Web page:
Frederick Stanger and John Marshall 1831-1832
by Stephen Atkinson
12 October 2013
In 1831, John Marshall purchased land in what is now the border of Williamstown in Gloucester County and Winslow Township in Camden County, New Jersey. His daughter Elizabeth, had married Frederick Stanger’s son Phillip, who was one of the brothers that worked at Johannes Stengers (Stangers) glass works in Glassboro between 1780 and 1783.
The name of the small village where the factory was to be built was called Seven Causeways. This later was known as Brooklyn and later on as Old Brooklyn. Marshall had constructed a saw mill over the Four Mile Branch creek. He also erected a grist mill nearby and supplied it with power by damming up the Great Egg Harbor River. The two mills collectively became known as Marshall’s Mills. The grist mill failed due to a severe drought in the early 1830s. The saw mill was prosperous as heavy thick pines abound in the area.
The name Brooklyn is an anglicized name of the Dutch name Breuckelen, which was a small village in Holland, and it means a broken upland or marshy land. This description fits well with this area around New Brooklyn. About the year 1829, Marshall’s son-in-law, Frederick Stanger, began constructing a glass works between the saw mill and grist mill. He built the factory very similar to the one in Glassboro where he had worked as a 15 year old for Colonel’s Heston and Carpenter.
John Marshall was the majority owner of this partnership and Frederick Stanger was the practical glass maker who was to oversee the daily operations of the factory. Fredrick hired his second cousin Thomas Wriggins Stanger to help in the factory. Frederick’s father, Phillip and Thomas’s Grandfather Christian, were very important glass factory workers, and owner-operators from the late 1700s through the early 1800s. The first furnace was completed and ready for blast in September of 1831. The early output of this factory was window glass and utilitarian hollow ware. While on a trip to Philadelphia by stage coach, Frederick became trapped in the wilderness during a blizzard. He contracted pneumonia and soon died at the young age of 45.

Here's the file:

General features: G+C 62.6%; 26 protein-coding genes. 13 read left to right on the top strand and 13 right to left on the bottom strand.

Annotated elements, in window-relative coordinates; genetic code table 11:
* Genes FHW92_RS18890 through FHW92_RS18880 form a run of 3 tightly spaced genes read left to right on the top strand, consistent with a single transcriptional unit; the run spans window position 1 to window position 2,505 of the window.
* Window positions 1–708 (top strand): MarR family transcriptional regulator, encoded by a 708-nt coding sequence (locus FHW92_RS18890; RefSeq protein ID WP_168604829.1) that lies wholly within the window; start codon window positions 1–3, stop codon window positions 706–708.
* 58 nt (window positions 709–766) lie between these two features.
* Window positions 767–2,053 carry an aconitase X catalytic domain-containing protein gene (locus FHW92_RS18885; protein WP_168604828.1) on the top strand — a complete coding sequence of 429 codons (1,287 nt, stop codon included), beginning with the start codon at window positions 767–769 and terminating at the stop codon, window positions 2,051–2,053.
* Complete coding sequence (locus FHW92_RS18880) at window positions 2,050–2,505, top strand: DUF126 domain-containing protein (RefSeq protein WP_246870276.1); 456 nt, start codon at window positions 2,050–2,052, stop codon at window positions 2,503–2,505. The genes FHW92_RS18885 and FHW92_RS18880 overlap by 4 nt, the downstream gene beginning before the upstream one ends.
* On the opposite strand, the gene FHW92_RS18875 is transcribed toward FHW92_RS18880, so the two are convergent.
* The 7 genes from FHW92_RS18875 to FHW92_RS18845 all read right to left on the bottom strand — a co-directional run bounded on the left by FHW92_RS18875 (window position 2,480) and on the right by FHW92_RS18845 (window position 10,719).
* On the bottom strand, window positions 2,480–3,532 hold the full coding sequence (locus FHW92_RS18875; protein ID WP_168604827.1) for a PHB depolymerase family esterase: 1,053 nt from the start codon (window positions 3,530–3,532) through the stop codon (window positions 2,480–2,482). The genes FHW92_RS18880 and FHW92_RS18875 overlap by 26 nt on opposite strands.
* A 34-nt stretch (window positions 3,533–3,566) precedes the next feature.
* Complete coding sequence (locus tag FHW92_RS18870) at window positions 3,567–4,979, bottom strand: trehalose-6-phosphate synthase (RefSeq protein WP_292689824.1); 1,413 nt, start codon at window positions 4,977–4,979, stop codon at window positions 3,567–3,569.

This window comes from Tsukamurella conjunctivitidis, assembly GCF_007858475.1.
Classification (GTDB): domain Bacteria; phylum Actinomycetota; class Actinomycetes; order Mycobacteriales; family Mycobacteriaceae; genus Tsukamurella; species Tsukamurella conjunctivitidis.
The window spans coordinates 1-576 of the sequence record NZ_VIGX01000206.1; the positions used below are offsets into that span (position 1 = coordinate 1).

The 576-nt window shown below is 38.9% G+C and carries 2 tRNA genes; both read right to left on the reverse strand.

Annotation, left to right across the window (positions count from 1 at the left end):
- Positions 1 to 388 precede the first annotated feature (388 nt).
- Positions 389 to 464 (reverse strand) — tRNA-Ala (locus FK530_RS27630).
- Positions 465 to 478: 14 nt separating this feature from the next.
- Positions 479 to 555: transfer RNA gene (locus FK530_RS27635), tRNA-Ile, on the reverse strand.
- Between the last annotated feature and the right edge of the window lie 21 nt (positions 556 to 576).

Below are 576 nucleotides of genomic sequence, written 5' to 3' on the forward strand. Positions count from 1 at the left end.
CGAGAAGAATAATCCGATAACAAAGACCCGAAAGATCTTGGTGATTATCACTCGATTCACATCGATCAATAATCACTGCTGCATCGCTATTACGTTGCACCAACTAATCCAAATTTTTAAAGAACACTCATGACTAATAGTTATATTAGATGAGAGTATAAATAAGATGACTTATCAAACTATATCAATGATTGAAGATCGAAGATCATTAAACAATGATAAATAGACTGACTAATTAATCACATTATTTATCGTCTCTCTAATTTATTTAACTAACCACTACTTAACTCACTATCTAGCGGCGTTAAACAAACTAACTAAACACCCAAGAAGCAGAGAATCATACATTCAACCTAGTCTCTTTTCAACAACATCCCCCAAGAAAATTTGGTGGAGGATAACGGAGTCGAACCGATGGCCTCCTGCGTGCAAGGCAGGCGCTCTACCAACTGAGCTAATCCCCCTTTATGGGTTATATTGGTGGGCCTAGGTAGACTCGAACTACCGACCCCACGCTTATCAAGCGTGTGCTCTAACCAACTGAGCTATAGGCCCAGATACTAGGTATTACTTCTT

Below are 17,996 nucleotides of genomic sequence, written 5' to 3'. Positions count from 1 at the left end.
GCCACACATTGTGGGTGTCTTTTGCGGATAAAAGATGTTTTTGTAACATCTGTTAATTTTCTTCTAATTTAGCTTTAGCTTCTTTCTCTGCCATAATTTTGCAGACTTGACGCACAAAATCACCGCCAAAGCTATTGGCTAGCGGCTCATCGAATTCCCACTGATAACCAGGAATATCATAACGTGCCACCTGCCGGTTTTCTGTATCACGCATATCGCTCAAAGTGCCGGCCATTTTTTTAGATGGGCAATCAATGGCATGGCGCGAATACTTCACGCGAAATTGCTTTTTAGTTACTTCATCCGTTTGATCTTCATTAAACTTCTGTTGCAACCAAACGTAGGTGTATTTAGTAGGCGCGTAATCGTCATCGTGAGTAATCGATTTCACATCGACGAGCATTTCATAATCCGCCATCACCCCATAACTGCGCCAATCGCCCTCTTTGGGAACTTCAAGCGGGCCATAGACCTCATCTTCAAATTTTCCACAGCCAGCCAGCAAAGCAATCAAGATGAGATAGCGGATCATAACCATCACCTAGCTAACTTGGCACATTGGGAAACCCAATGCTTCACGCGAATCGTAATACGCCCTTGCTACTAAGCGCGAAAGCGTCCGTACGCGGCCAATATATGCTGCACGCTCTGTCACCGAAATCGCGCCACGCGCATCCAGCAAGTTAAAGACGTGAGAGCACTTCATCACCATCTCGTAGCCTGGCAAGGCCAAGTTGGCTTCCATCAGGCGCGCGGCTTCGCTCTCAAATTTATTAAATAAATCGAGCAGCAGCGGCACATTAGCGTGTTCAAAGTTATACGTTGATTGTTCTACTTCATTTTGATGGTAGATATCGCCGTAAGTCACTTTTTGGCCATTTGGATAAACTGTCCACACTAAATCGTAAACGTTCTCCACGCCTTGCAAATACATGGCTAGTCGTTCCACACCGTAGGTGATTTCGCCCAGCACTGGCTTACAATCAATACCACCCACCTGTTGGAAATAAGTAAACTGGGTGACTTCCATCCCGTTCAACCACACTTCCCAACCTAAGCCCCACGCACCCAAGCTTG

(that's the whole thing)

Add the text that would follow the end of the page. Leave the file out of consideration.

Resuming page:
The story of Frederick Stanger’s early life is a tragic one. He met his first wife Ann Marshall in Port Elizabeth while founding a glass works in 1809 with his Uncle Jacob, which his father Phillip called the Union Glass Works. It was while he resided in Cumberland County in Southern New Jersey, that he met his first wife, Ann Marshall, daughter of Randall Marshall, who bought a 1/4 interest in the Union Glass Works on June 6th, 1811.
Tragedy struck in 1815, when young Ann Marshall died giving birth to her daughter Ann. For Frederick and Randall, this was a serious blow to their well being. It was tough enough to run a glass factory early in the 19th century without having such a unfortunate an untimely death of a young wife and a daughter. It was this one event that triggered Frederick’s next move, but first he would gain another Marshall, as a father-in-law, as he would marry Elizabeth Marshall, daughter of John Marshall, Randalls brother. This marriage has made it difficult, to say the least, for genealogical historians tracing the Stanger and Marshall family roots.
Shown below are fragments of hollow ware and window glass found at the factory site in 2011 near the Atlantic City expressway. The colors found were light to dark aqua, blue aqua to a pale green to a deep blue green to a dark green and amber. Judging from the glass fragments I found, these glass works produced porter bottles, medicine vials, chestnut flasks and Demi-Johns. No charted historical flasks were thought to have been made at this factory as far as we know but they may have as workers, molds and factory ownerships changed hands quite often.